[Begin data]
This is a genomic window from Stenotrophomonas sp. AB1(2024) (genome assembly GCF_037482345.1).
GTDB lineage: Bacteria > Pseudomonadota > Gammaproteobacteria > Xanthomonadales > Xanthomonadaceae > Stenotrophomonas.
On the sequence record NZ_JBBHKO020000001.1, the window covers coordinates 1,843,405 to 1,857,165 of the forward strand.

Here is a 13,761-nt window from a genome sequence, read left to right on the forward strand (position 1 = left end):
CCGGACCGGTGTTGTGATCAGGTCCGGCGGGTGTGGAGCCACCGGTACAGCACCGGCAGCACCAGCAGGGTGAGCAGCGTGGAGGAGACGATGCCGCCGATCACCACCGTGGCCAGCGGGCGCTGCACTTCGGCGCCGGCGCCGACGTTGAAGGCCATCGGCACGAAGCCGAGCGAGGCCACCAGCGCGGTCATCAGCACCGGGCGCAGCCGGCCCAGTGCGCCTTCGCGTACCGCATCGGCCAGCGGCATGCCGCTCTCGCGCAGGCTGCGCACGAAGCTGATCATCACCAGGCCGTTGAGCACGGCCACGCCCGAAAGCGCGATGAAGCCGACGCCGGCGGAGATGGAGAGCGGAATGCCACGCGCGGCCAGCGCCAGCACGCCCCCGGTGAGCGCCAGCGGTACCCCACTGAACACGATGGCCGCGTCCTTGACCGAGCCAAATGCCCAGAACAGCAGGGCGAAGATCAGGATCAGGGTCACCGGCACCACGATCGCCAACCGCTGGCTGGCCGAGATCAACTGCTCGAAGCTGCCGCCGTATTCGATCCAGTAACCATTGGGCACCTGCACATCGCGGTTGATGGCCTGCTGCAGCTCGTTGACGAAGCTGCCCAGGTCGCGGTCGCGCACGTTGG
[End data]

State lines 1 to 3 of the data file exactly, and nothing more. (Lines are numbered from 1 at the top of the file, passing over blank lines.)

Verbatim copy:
This is a genomic window from Stenotrophomonas sp. AB1(2024) (genome assembly GCF_037482345.1).
GTDB lineage: Bacteria > Pseudomonadota > Gammaproteobacteria > Xanthomonadales > Xanthomonadaceae > Stenotrophomonas.
On the sequence record NZ_JBBHKO020000001.1, the window covers coordinates 1,843,405 to 1,857,165 of the forward strand.